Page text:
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Gus Kowal claimed two injuries while employed as a roofer by the County of Los Angeles. But, on August 5, 2019, the employer sent to applicant a Notice of Denial of Claim for Workers’ Compensation Benefit citing “02/28/2012” as the “DOI.”

In response, on October 11, 2019, Kowal requested and obtained a QME panel in orthopedic surgery for the 2012 cumulative trauma claim. On October 16, 2019, the employer sent Kowal a letter objecting to the CT panel, and also striking Dr. Robert Kolesnik from the panel as a precaution.

On October 29, 2019, Kowal sent a fax to defendant with his strike of Dr. Hananni from the panel. About one year later, Kowal sent a letter on October 8, 2020 to the employer advising that an appointment had been scheduled for December 8, 2020 with the same doctor he struck from the panel, Dr. Hananni, to conduct the QME evaluation.

The employer then sent him a letter objecting to the evaluation with Dr. Hananni since he had previously struck this physician from the panel.

The matter proceeded to trial on the issue: “Can applicant set a panel exam with a doctor they untimely struck when, after defendants timely struck, the remaining doctor was not able to see applicant within the statutory time period?” The WCJ concluded that Kowal could not.  Reconsideration was granted, and the WCAB panel allowed him to proceed with the QME evaluation in the case of Kowal v County of Los Angeles, ADJ12372302 (May 2022).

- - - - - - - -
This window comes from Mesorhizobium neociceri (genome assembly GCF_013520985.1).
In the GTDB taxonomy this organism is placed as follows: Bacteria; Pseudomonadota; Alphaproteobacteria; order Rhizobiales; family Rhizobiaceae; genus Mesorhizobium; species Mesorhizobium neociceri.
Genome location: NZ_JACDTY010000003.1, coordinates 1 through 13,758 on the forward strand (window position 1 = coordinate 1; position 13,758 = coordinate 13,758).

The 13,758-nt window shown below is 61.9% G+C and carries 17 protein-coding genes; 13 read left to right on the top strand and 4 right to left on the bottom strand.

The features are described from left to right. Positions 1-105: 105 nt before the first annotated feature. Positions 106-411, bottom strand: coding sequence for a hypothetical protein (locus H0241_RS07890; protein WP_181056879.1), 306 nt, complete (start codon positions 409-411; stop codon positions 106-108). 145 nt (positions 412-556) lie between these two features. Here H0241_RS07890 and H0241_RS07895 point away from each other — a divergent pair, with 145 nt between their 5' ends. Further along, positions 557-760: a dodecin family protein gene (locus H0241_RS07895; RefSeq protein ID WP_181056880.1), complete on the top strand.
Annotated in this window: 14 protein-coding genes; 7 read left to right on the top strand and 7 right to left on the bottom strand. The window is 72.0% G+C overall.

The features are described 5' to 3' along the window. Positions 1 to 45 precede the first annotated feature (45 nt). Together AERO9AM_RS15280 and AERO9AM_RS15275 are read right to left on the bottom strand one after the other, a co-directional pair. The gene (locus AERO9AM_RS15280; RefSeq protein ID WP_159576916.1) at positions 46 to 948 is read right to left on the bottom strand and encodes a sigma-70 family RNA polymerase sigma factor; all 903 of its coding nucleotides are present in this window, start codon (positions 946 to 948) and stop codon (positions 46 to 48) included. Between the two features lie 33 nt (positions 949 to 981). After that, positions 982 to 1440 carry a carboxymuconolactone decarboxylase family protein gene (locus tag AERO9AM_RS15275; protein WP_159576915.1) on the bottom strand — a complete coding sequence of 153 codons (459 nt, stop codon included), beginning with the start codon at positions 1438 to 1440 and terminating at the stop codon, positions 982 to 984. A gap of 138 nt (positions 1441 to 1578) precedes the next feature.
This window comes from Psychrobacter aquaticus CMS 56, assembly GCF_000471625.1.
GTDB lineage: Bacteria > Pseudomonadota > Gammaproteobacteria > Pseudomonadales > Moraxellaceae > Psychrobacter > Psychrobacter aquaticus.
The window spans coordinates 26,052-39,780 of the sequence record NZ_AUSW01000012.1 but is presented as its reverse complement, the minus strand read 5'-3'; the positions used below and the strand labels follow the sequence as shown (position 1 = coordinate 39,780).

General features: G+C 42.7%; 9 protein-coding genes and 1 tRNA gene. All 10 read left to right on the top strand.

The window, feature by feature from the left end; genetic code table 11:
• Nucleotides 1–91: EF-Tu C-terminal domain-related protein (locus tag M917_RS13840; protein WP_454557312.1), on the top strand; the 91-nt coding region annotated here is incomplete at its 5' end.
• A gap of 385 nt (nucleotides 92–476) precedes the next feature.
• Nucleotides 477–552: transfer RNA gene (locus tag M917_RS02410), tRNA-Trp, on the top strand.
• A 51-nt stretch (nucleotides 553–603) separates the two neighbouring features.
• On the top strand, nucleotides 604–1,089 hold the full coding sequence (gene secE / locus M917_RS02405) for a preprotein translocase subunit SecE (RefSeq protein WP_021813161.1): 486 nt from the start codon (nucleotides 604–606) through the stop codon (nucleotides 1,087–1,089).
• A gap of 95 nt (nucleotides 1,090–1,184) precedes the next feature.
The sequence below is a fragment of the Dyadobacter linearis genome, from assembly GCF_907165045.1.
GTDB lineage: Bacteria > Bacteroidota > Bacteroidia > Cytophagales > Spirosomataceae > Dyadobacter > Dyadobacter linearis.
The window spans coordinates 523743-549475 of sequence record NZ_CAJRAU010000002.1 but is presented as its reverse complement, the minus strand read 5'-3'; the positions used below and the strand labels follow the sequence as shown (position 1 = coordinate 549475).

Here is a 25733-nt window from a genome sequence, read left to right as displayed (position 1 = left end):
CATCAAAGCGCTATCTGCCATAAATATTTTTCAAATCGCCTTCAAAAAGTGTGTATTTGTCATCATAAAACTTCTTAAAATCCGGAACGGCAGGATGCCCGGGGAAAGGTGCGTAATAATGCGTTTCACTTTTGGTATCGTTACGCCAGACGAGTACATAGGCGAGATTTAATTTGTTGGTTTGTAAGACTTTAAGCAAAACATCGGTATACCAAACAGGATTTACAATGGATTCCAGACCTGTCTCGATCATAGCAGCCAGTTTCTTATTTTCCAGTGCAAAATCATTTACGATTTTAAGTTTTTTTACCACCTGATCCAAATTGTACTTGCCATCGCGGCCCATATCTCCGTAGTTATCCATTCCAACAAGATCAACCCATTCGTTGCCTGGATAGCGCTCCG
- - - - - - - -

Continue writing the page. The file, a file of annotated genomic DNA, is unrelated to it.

The QME panel in the CT case issued on October 11, 2019. The employer made a timely strike from the panel on October 16, 2019. However, Kowal sent a letter striking Dr. Hannani from the panel on October 29, 2019. Even accounting for additional time for mailing, applicant’s strike from the panel was untimely and invalid. Thus, both remaining doctors on the panel remained viable choices as the QME.

Rule 31.3 provides the procedures for parties to schedule an appointment with the QME. A represented worker has the right to schedule the appointment for the first 10 days. After that, either party may schedule an appointment with the QME.

In an en banc decision, the Appeals Board noted in a footnote that if the employee fails to schedule an appointment with the QME within ten business days, “the clock stops running and either party has an indefinite time to schedule the appointment.” (Cervantes v. El Aguila Food Products, Inc. (2009) 74 Cal.Comp.Cases 1336, 1348, fn. 11.

Therefore, after that initial 10-day period, the employee may still schedule the appointment, or the appointment may be scheduled by the claims administrator or the claims administrator’s attorney pursuant to AD Rule 31.3(d).

The WCAB noted that “this is a unique set of facts since applicant scheduled an appointment with the physician he attempted to strike from the panel. His strike was untimely per the discussion above. Both parties had the right to schedule an appointment with the two remaining physicians on the panel and applicant chose to exercise that right by accepting an appointment with Dr. Hannani within 90 days of his appointment request.”

Therefore, the WCAB panel rescinded the F&O and issued a new decision finding that Kowal was permitted to schedule an examination with the doctor that he untimely struck. The parties were ordered to proceed with using the existing panel.